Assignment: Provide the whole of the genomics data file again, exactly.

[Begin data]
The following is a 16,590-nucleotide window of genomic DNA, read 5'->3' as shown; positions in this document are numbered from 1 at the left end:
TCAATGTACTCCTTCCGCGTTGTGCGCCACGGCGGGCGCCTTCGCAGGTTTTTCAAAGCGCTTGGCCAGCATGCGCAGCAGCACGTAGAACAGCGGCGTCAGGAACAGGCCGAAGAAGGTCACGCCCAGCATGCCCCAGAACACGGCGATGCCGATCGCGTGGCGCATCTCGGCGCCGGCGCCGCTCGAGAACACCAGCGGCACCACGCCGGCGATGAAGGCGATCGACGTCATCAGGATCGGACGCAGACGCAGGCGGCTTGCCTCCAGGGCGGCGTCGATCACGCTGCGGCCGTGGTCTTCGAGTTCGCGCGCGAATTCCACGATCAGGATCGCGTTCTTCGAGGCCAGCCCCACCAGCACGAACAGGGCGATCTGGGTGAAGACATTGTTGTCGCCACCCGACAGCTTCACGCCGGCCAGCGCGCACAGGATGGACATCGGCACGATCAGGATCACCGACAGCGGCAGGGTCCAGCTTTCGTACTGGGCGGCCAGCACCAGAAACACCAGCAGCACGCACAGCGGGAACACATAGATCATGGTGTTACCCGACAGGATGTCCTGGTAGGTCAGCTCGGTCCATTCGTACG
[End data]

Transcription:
The following is a 16,590-nucleotide window of genomic DNA, read 5'->3' as shown; positions in this document are numbered from 1 at the left end:
TCAATGTACTCCTTCCGCGTTGTGCGCCACGGCGGGCGCCTTCGCAGGTTTTTCAAAGCGCTTGGCCAGCATGCGCAGCAGCACGTAGAACAGCGGCGTCAGGAACAGGCCGAAGAAGGTCACGCCCAGCATGCCCCAGAACACGGCGATGCCGATCGCGTGGCGCATCTCGGCGCCGGCGCCGCTCGAGAACACCAGCGGCACCACGCCGGCGATGAAGGCGATCGACGTCATCAGGATCGGACGCAGACGCAGGCGGCTTGCCTCCAGGGCGGCGTCGATCACGCTGCGGCCGTGGTCTTCGAGTTCGCGCGCGAATTCCACGATCAGGATCGCGTTCTTCGAGGCCAGCCCCACCAGCACGAACAGGGCGATCTGGGTGAAGACATTGTTGTCGCCACCCGACAGCTTCACGCCGGCCAGCGCGCACAGGATGGACATCGGCACGATCAGGATCACCGACAGCGGCAGGGTCCAGCTTTCGTACTGGGCGGCCAGCACCAGAAACACCAGCAGCACGCACAGCGGGAACACATAGATCATGGTGTTACCCGACAGGATGTCCTGGTAGGTCAGCTCGGTCCATTCGTACG